I went to a wedding recently.
The last wedding I attended was two years ago, in June. I flew to North Carolina for the big day, but wasn’t exactly sure how it was going to affect me. I wasn’t divorced yet. In fact, I had only just filed the first round of paperwork, two months prior. The fact that it was the second wedding for the groom, however, made it a bit more tolerable.
Happy, hopeful, Christianese-naïve and virginal couples made me sick.
The wedding was small and lovely, and I was excited to be there. I thought a happy wedding would take my mind off my failed marriage. Yet, I couldn’t help feeling sorry for myself. I quietly sobbed as the couple recited their vows to one another. It was hard to hear them promise that they would “forsake all others”, and remain true as long as they both lived.
X and I recited those same, exact words to each other on our wedding day. I remember how good it felt to hear his vows. I was safe. My husband would love me and stay by my side, until death parted us.
Not even ten years later, he chose to break his promise. That choice sent a pulsating wave of destruction that pervaded our souls.
I brushed away my tears (and sweat, for it was a bloody hot and humid Southern day), and perked up a bit. I knew how much pain the groom had endured when his first wife selfishly left him, and it was truly a blessing to see him marry the amazing woman God brought into his life a few short years later. Their love story was evidence of God’s grace, and true redemption. The couple’s relationship and subsequent union was nothing but encouraging to me, and I was filled with hope, once again.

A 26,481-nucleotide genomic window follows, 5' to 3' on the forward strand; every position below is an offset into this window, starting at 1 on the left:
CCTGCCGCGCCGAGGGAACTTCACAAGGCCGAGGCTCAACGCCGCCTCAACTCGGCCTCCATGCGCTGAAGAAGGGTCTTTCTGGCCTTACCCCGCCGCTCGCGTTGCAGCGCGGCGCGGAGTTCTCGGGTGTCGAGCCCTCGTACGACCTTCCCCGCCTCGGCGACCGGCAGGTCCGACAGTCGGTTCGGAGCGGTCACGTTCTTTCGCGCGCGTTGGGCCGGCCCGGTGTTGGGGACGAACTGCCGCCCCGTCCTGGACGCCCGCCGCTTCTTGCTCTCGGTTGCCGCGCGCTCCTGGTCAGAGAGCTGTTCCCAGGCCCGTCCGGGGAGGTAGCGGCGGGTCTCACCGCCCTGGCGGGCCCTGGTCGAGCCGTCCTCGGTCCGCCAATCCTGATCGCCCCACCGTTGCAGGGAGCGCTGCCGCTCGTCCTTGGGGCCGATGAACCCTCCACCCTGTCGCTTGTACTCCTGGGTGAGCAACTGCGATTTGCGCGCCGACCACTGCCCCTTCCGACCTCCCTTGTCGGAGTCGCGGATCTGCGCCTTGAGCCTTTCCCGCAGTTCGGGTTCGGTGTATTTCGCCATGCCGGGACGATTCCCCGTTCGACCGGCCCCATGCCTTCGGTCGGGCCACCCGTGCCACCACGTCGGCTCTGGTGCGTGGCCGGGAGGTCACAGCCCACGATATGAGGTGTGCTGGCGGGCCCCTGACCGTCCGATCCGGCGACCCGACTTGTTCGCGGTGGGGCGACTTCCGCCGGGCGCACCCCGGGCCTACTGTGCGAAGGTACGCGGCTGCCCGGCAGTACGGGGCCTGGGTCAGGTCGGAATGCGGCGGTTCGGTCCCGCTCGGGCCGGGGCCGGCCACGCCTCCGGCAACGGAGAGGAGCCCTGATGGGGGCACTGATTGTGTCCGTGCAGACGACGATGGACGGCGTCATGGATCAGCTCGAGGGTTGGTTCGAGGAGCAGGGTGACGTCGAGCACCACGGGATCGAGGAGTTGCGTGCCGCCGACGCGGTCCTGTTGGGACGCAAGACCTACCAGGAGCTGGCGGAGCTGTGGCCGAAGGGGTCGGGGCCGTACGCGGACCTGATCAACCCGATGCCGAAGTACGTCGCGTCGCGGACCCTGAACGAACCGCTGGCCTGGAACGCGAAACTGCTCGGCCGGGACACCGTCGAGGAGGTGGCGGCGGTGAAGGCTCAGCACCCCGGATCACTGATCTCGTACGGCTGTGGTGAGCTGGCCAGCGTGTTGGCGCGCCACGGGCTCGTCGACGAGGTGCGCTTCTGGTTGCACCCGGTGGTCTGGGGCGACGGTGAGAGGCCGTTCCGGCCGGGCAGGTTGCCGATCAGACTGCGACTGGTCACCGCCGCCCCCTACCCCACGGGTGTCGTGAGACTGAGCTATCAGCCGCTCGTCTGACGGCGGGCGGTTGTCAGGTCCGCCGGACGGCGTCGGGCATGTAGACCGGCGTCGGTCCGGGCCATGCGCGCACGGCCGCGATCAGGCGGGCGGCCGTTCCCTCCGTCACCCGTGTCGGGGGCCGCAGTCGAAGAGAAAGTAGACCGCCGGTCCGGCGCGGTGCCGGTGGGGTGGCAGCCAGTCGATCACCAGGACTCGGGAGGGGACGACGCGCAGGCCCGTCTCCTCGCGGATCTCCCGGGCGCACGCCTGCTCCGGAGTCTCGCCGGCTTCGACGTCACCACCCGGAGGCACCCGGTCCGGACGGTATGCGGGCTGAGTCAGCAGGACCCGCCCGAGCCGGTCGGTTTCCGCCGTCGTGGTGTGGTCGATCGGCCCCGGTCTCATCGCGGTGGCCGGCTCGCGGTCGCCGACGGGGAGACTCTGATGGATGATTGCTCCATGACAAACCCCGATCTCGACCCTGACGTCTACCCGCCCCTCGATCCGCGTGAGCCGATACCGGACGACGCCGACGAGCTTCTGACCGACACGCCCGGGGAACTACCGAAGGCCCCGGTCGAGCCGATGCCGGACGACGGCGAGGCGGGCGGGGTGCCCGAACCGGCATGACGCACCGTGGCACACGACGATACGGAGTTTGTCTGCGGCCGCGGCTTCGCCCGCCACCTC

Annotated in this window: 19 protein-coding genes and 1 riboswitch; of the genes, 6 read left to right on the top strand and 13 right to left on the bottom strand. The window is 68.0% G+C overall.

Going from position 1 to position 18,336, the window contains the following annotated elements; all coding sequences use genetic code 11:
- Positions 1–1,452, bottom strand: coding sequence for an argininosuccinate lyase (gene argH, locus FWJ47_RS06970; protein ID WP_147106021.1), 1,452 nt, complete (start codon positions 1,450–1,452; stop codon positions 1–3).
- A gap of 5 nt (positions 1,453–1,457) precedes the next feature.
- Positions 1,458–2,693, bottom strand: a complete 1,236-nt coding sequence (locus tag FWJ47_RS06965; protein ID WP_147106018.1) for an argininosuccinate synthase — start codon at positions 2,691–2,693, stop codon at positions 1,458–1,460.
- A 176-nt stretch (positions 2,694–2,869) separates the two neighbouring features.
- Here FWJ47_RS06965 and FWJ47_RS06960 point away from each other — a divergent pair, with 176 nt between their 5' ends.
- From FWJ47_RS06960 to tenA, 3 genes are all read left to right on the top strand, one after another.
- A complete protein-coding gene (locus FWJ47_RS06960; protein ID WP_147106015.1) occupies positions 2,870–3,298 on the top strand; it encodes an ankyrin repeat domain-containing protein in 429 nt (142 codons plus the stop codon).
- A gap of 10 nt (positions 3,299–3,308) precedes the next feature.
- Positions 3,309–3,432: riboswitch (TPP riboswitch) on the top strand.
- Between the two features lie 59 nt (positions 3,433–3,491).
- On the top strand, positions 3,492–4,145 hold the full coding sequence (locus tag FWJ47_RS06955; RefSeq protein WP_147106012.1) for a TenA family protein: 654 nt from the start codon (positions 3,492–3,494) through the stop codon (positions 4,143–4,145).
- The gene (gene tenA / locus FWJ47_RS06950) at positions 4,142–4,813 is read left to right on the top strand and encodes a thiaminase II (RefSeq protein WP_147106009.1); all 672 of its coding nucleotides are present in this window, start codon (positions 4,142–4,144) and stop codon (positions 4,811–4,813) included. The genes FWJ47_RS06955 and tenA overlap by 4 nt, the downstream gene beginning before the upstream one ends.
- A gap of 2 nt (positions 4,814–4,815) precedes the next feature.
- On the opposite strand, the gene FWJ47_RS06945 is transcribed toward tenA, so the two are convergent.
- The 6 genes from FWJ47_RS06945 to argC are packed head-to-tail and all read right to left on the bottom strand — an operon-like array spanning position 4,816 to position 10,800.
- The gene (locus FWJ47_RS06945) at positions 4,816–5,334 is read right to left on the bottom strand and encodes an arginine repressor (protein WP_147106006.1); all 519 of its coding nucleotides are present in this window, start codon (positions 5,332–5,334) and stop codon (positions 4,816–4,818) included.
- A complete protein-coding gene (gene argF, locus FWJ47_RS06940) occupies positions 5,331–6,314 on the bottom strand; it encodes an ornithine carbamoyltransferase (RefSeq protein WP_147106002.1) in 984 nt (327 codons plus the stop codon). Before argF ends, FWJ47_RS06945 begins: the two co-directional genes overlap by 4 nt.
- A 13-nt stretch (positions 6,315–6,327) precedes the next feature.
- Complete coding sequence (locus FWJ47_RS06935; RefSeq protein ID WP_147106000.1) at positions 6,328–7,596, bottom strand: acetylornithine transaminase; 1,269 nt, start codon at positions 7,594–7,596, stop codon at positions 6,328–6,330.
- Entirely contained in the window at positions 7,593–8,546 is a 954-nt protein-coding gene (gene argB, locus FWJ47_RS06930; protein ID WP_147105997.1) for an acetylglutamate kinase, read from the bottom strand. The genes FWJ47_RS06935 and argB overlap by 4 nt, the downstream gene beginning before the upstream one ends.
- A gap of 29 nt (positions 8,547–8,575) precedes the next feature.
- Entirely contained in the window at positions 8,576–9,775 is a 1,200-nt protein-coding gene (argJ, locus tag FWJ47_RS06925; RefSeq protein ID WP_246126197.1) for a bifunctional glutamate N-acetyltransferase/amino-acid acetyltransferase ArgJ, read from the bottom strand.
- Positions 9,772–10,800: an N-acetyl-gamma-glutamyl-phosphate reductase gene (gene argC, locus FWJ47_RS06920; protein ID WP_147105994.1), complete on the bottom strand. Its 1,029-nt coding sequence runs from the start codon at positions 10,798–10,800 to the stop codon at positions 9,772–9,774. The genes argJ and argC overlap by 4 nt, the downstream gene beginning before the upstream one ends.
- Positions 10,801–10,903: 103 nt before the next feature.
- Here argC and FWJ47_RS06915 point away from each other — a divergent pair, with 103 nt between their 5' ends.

Yet, as I sat down in my designated seat at the reception, I violently tore my place card in half. How dare they display my married name?
“I AM LESLIE SPENCER!” — I remember screaming, then marched up to the band and demanded to sing a song.
I sang several, then sneaked off with the only single groomsman and downed a couple shots of Sweet Tea Vodka. But Sweet Tea Vodka was gross, and it didn’t fill the vacuous hole that I felt in my tattered heart.
I missed my husband. I wished that he hadn’t turned out to be such a fucking disaster. I hated him and I loved him, all at the same time. In a way, I was furious that he wasn’t at the wedding. After all, if it weren’t for his friendship with the groom, I would have never met him.